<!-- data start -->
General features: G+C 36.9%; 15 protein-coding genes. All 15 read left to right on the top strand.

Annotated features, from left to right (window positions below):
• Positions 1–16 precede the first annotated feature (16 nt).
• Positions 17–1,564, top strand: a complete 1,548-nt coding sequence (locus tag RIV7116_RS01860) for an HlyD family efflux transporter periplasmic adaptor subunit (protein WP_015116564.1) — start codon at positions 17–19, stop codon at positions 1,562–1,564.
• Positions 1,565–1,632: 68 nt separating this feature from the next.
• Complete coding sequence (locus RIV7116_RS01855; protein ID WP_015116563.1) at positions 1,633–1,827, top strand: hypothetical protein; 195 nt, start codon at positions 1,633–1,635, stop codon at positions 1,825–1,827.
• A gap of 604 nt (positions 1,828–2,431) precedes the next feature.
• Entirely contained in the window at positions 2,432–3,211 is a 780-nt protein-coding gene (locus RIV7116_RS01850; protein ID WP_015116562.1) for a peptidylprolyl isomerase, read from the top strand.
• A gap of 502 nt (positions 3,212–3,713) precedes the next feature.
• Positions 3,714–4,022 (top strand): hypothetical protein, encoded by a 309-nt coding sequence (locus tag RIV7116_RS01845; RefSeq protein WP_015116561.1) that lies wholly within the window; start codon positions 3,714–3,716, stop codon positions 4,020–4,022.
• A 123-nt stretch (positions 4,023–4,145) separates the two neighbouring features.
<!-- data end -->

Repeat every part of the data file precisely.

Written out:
General features: G+C 36.9%; 15 protein-coding genes. All 15 read left to right on the top strand.

Annotated features, from left to right (window positions below):
• Positions 1–16 precede the first annotated feature (16 nt).
• Positions 17–1,564, top strand: a complete 1,548-nt coding sequence (locus tag RIV7116_RS01860) for an HlyD family efflux transporter periplasmic adaptor subunit (protein WP_015116564.1) — start codon at positions 17–19, stop codon at positions 1,562–1,564.
• Positions 1,565–1,632: 68 nt separating this feature from the next.
• Complete coding sequence (locus RIV7116_RS01855; protein ID WP_015116563.1) at positions 1,633–1,827, top strand: hypothetical protein; 195 nt, start codon at positions 1,633–1,635, stop codon at positions 1,825–1,827.
• A gap of 604 nt (positions 1,828–2,431) precedes the next feature.
• Entirely contained in the window at positions 2,432–3,211 is a 780-nt protein-coding gene (locus RIV7116_RS01850; protein ID WP_015116562.1) for a peptidylprolyl isomerase, read from the top strand.
• A gap of 502 nt (positions 3,212–3,713) precedes the next feature.
• Positions 3,714–4,022 (top strand): hypothetical protein, encoded by a 309-nt coding sequence (locus tag RIV7116_RS01845; RefSeq protein WP_015116561.1) that lies wholly within the window; start codon positions 3,714–3,716, stop codon positions 4,020–4,022.
• A 123-nt stretch (positions 4,023–4,145) separates the two neighbouring features.